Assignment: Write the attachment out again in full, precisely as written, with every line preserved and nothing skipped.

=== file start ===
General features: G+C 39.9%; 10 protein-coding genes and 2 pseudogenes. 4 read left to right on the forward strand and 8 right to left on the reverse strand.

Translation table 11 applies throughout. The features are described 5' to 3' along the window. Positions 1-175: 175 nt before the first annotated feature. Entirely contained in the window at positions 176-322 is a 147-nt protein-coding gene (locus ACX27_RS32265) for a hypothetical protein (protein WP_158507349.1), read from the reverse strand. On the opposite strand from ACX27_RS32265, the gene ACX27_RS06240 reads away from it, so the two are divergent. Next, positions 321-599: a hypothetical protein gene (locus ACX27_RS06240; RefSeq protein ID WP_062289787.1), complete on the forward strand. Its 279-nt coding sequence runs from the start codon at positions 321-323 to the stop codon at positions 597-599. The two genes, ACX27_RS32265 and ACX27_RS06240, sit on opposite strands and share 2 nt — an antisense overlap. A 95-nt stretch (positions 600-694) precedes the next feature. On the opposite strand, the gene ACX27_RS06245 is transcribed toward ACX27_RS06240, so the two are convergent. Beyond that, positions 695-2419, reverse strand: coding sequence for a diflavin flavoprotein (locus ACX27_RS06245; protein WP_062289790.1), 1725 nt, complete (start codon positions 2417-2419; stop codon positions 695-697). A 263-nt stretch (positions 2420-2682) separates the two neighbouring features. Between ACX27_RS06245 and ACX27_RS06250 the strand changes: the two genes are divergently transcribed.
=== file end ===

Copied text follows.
General features: G+C 39.9%; 10 protein-coding genes and 2 pseudogenes. 4 read left to right on the forward strand and 8 right to left on the reverse strand.

Translation table 11 applies throughout. The features are described 5' to 3' along the window. Positions 1-175: 175 nt before the first annotated feature. Entirely contained in the window at positions 176-322 is a 147-nt protein-coding gene (locus ACX27_RS32265) for a hypothetical protein (protein WP_158507349.1), read from the reverse strand. On the opposite strand from ACX27_RS32265, the gene ACX27_RS06240 reads away from it, so the two are divergent. Next, positions 321-599: a hypothetical protein gene (locus ACX27_RS06240; RefSeq protein ID WP_062289787.1), complete on the forward strand. Its 279-nt coding sequence runs from the start codon at positions 321-323 to the stop codon at positions 597-599. The two genes, ACX27_RS32265 and ACX27_RS06240, sit on opposite strands and share 2 nt — an antisense overlap. A 95-nt stretch (positions 600-694) precedes the next feature. On the opposite strand, the gene ACX27_RS06245 is transcribed toward ACX27_RS06240, so the two are convergent. Beyond that, positions 695-2419, reverse strand: coding sequence for a diflavin flavoprotein (locus ACX27_RS06245; protein WP_062289790.1), 1725 nt, complete (start codon positions 2417-2419; stop codon positions 695-697). A 263-nt stretch (positions 2420-2682) separates the two neighbouring features. Between ACX27_RS06245 and ACX27_RS06250 the strand changes: the two genes are divergently transcribed.